Despite a rousing rendition of We Are The World sung by kids from the Beech Street School chorus to kick of its meeting, things got a bit touchy at last night’s meeting of the Manchester Board of School Committee. A bid to delay approval of a “linkage agreement” between the Manchester School District and the New Hampshire Job Corps Center by Board Vice Chair Arthur Beaudry failed after a lengthy discussion. The agreement enables the distict to collect state adequacy aid for city students that are enrolled in the Job Corps. Upon graduation, they would receive a Manchester high school diploma.
Ward Four Committee Member Leslie Want expressed concerns that Job Corps graduates might not be worthy of a city diploma and wanted assurances that they’d meet the criterion. Beaudry took her concerns and tried to dish the agreement off to a committee to ensure it was “fully vetted.” That seemed to rankle Superintendent Dr. Bolgen Vargas who, in addition to saying Job Corps graduates would meet the district’s diploma standards, asserted that he’d thoroughly vetted the agreement. He also said, in response to questions posed by at-Large Board Member Rich Girard, that it was necessary to correct deficiencies in the agreement currently in place. He said the Job Corps was asking for the updates basically because the district had been too difficult to work with.
After that, the board haggled over cookies and cupcakes and whether or not they should be allowed to be sold in schools by parent teacher organizations looking to raise money via bake sales. Ward Three Board Member Mary Georges kept abstaining on votes, causing a motions made by Girard to both receive and file and table the policy until the federal and state departments of education had finished changes that are in the works failed on tie votes. George’s abstention also caused Beaudry’s motion to approve the policy that required parents to sign permission slips for their kids to buy stuff at bake sales and required bake sales to be held at least thirty minutes after school also failed on a tie vote. Finally, Beaudry moved to leave the policy as is, which is what Girard’s receive and file and tabling motions would have done. That passed with Ward Ten’s John Avard and Mayor Ted Gatsas opposed. Girard and Ward Seven’s Ross Terrio abstained and Ward Two’s Debra Langton was indisposed at the time of the vote, probably in the anteroom eating a cookie.
There were also a number of budget votes cast by the board, not the least of which was a vote to layoff teachers. That came after a tense discussion over whether or not the board should ask the Board of Mayor and Aldermen for a budget that included two million dollars in new, hoped for, but not approved kindergarten money from the state. Beaudry said Full Day K funding was looking good and moved to increase the ask of the aldermen by two million bucks. Girard, Terrio and Ward Twelve’s Constance Van Houten opposed the motion. Gatsas and Ward Five’s Lisa Freeman abstained.
Beaudry then made the motion to issue layoff notices that would eliminate fourteen people whose jobs amount to twelve “full-time equivalent” teaching positions, choking up emotionally as he did so, saying it was necessary to bring staff numbers in line with declining student enrollment, particularly at the high schools. He said the cost of the teacher’s contract had nothing to do with his proposal. Ward Eleven’s Kate Desrochers, at-Large Member Nancy Tessier and Gatsas opposed the motion. Gatsas said it looked “like a setup” coming on the heels of the move to ask for more money.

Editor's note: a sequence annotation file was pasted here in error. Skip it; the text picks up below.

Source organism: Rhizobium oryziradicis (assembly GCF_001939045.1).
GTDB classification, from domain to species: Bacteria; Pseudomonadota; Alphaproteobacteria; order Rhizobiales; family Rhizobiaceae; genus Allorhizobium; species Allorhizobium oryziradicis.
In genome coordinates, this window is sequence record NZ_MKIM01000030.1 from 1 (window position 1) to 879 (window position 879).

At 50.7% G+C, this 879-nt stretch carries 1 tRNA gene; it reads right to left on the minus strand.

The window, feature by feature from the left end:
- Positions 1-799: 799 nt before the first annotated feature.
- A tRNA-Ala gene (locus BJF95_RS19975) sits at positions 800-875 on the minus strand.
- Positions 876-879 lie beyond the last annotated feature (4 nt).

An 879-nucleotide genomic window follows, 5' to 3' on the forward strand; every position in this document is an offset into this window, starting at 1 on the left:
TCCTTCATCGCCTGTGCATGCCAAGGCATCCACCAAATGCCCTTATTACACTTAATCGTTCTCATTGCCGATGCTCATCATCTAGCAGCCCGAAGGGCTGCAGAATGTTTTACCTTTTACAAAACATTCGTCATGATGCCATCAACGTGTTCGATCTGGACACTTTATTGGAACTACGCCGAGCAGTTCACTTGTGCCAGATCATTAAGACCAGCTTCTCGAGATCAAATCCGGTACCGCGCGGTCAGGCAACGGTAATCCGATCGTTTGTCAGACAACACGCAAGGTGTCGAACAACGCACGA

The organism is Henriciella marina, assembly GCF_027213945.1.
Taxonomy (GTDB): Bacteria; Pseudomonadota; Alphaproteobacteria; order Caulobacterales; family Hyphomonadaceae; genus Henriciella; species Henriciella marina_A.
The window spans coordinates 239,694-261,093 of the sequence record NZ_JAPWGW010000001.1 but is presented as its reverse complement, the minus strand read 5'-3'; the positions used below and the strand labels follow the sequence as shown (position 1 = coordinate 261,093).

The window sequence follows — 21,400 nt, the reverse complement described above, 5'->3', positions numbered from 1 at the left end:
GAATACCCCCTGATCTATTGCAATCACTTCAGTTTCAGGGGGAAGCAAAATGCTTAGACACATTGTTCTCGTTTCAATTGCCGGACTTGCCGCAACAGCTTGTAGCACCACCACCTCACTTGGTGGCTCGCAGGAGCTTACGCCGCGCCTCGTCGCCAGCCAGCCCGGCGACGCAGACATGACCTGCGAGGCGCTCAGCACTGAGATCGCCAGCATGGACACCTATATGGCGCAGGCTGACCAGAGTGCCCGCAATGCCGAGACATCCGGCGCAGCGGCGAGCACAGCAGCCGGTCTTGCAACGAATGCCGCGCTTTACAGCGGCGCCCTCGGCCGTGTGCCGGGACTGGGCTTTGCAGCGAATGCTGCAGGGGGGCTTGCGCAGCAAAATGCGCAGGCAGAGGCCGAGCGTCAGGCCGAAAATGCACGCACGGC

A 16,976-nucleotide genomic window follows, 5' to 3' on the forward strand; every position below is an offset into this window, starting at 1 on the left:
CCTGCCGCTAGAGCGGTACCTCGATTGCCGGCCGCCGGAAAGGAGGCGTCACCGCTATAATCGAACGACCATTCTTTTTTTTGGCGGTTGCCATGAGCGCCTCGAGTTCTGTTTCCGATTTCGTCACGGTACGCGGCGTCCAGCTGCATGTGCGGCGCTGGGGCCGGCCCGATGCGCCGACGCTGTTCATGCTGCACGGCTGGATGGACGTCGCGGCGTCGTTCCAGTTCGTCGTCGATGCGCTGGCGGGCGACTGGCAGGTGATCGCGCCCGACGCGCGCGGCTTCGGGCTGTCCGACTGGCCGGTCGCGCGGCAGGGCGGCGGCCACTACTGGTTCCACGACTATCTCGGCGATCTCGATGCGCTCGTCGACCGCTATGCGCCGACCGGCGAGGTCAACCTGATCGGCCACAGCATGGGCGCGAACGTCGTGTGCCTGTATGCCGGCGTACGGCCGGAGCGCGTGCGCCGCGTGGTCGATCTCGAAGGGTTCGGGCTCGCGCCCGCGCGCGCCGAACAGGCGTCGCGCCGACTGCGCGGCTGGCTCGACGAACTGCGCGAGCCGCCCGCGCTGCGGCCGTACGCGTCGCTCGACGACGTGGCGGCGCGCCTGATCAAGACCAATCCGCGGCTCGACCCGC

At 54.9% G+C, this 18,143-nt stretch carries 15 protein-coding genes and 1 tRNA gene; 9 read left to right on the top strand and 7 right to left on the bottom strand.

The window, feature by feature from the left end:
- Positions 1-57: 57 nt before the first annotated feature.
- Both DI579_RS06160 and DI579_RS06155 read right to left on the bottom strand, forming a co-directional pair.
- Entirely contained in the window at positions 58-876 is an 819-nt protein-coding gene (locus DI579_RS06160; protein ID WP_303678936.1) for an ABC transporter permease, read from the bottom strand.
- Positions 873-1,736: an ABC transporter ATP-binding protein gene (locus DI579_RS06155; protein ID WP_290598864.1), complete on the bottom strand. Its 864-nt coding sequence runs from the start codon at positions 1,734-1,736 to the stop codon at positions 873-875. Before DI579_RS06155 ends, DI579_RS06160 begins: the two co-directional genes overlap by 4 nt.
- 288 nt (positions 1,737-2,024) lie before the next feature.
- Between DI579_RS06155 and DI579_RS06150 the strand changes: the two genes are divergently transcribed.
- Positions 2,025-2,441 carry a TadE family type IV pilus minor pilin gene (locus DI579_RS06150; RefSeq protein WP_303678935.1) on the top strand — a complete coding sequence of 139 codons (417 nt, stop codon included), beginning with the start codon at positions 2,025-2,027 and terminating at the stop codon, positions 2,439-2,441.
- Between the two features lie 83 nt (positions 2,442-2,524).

Then, there were then two votes regarding the taxpayer provided health and dental benefits board members may choose to take. Langton moved to eliminate them effective with the seating of the new board in January, 2 0 1 8 if the new kindergarten funding didn’t come from the state. It failed on a tie vote with Girard, Terrio, Beaudry, Freeman and Gatsas joining Langton in favor. Avard, Desrochers, Van Houten, Georges, Ward Sixes Dan Bergeron and Tessier opposed. Ward Eight’s Erika Connors, Want and Ward One’s Sarah Ambrogi abstained.
After that motion failed, Gatsas moved to increase the amount of premium board members paid from twenty percent to fifty percent. That failed on a five, five tie with five abstentions. Terrio switched his vote from yes to abstain. Bergeron switched his vote from no to abstain. And there you have it, cuts for everyone but themselves.
News from our own backyard continues after this.
Late last week, the New Hampshire State Police was notified of a suspicious individual attempting to obtain a New Hampshire driver’s license at the Division of Motor Vehicles in Nashua. As it turns out, twenty one year old SHTAIN GBALANGA of Barrington, was using fraudulent documents to get a license. During their investigation, state troopers determined that Gbalanga was a citizen of France and in the U. S. illegally. He was taken into custody without incident and transported to the Hillsborough County House of Corrections, where he was being held on a five thousand dollar cash bail. He was scheduled to be arraigned yesterday in Nashua District Court on charges of Tampering with Public Records and Unsworn Falsification. U. S. Immigration and Customs Enforcement assisted with the investigation. What I want to know is when is ICE coming to pick this guy up and send him back to where he came from?
The Bedford Police Department is inviting town residents for yet another edition of Coffee With A Cop. The informal meet and greet where the cops pay for the coffee and chat with residents about what’s happening around their neighborhood and around town is this morning from nine to ten thirty at The Inside Scoop at 2 6 0 Wallace Road.
That’s NEWS from our own backyard! Girard at Large hour ___ is next!